Business-income tax break is costing Ohio $1 billion a year
Posted May 22, 2017 in Press Releases
A tax break on business income first enacted in 2013 is now costing Ohio about $1 billion a year, Policy Matters Ohio reported today, far more than previous public estimates.
Ohio Department of Taxation estimates provided to Policy Matters show that the tax break was worth $943 million in tax year 2015, based on actual filings for that year. It’s likely that the amount of the deduction grew further in 2016, since the size of the deduction has increased.
“In light of the revenue shortfall that is affecting the two-year state budget, this underlines that legislators need to repeal this expensive giveaway,” said Zach Schiller, research director of Policy Matters Ohio and author of a brief on the tax break.
The exact size of the tax break for 2016 is not yet known, and data available so far do not show what role this deduction may be playing in the revenue shortfall compared to projections. However, the $943 million is considerably larger than previous estimates that weren’t based on actual tax filings and did not attempt to account for the full value of the break.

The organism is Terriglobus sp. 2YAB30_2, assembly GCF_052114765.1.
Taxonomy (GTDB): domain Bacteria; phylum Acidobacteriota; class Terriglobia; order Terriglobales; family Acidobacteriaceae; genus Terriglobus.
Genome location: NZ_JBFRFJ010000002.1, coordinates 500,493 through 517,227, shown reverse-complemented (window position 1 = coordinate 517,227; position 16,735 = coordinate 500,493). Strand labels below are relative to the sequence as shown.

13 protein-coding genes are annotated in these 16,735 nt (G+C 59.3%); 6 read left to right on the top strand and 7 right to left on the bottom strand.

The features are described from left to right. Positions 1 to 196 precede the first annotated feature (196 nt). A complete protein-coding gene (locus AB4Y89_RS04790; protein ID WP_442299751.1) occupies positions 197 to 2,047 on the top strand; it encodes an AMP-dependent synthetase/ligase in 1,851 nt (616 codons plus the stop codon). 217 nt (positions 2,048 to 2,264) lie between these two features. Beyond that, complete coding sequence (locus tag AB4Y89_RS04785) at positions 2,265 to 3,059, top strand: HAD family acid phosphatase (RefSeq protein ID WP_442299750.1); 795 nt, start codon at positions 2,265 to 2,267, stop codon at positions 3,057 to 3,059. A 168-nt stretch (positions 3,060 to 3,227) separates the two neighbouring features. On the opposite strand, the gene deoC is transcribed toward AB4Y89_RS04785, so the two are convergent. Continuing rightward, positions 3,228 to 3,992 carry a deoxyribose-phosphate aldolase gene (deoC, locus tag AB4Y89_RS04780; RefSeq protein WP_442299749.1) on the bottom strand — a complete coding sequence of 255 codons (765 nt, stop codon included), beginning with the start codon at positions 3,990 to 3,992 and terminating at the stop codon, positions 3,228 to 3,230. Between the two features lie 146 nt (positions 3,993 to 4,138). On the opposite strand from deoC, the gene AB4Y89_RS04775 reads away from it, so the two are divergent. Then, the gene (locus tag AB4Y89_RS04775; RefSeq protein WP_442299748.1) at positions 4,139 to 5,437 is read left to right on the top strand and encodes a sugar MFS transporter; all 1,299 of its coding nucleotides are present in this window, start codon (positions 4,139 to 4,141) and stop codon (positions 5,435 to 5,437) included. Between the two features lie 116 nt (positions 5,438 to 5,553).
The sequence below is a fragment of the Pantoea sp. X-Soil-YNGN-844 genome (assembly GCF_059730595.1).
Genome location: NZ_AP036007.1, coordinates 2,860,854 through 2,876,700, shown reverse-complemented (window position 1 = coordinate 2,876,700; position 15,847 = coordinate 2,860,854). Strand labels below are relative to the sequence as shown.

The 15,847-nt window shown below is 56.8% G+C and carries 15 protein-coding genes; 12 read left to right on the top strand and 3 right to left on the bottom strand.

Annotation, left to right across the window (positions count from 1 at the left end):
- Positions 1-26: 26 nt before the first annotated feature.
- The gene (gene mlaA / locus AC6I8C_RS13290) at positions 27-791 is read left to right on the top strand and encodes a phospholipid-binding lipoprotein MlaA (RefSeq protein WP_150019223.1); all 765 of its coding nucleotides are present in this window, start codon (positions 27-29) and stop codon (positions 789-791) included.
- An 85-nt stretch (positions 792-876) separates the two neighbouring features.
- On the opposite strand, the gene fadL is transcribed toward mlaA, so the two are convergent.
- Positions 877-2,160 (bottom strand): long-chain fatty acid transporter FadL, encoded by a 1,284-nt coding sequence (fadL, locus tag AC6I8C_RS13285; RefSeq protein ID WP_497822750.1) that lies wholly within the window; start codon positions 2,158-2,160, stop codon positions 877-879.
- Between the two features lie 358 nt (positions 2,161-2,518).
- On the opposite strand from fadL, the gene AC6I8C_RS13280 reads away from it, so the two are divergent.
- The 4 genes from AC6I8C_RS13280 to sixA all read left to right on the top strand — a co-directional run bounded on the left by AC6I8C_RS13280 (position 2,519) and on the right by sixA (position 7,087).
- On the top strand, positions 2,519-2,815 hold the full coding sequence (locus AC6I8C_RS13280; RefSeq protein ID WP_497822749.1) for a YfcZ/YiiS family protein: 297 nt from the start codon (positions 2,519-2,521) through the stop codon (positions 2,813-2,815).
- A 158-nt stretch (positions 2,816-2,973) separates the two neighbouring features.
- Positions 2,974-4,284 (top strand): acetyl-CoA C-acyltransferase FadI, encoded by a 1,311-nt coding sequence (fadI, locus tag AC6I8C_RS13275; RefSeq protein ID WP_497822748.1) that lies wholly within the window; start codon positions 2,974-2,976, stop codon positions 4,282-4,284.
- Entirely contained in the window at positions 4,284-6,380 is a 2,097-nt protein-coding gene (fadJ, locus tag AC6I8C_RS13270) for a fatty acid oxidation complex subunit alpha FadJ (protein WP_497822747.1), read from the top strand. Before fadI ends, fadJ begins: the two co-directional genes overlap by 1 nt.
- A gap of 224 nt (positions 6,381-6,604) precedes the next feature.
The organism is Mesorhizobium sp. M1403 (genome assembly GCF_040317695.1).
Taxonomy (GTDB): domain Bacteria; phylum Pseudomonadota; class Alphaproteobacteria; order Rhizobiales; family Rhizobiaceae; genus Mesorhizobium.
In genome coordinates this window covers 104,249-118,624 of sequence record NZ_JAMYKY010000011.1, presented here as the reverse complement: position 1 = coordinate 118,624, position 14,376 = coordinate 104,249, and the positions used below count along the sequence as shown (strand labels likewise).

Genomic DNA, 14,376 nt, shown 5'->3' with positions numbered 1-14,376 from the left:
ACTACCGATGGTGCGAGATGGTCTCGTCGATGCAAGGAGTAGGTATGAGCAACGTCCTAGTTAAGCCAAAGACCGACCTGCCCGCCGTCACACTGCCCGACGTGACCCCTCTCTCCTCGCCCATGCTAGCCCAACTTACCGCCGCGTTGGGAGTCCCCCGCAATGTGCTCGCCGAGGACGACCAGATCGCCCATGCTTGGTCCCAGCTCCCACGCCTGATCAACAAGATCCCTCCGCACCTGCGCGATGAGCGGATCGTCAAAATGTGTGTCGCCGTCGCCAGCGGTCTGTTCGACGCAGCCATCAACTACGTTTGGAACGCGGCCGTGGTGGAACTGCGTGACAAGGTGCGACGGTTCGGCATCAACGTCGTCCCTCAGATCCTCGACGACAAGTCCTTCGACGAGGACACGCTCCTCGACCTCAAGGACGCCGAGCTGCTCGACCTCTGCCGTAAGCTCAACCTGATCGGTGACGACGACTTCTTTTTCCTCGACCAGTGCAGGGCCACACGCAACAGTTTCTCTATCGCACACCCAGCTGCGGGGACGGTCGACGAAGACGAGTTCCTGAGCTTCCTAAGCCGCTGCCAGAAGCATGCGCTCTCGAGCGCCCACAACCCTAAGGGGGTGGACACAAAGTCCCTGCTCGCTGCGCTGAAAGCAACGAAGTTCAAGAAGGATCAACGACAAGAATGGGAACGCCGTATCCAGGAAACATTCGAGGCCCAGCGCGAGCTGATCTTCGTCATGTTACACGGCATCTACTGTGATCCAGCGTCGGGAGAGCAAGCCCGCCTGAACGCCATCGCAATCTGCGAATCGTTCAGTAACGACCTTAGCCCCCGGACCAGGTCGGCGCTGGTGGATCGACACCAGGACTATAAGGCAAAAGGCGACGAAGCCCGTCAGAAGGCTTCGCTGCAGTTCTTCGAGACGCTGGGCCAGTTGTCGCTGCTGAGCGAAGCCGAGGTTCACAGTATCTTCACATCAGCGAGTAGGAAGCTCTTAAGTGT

The tax break permits owners of what are known as “passthrough businesses” such as partnerships and S Corporations to avoid paying any state income tax on the first $250,000 in profits from those businesses. Any additional profits are taxed at a flat 3 percent rate, well below the nearly 5 percent that would otherwise be paid if your income is over $210,600. The deduction has not resulted in stronger job growth or an increase in jobs at private businesses hiring employees for the first time.
“The billion dollars this tax break is costing annually is badly needed for schools, health care, public transit and other important services,” said Schiller. “From bringing down the cost of college education to responding to the opioid crisis, our unmet needs call for this giant, unproductive tax break to be repealed.”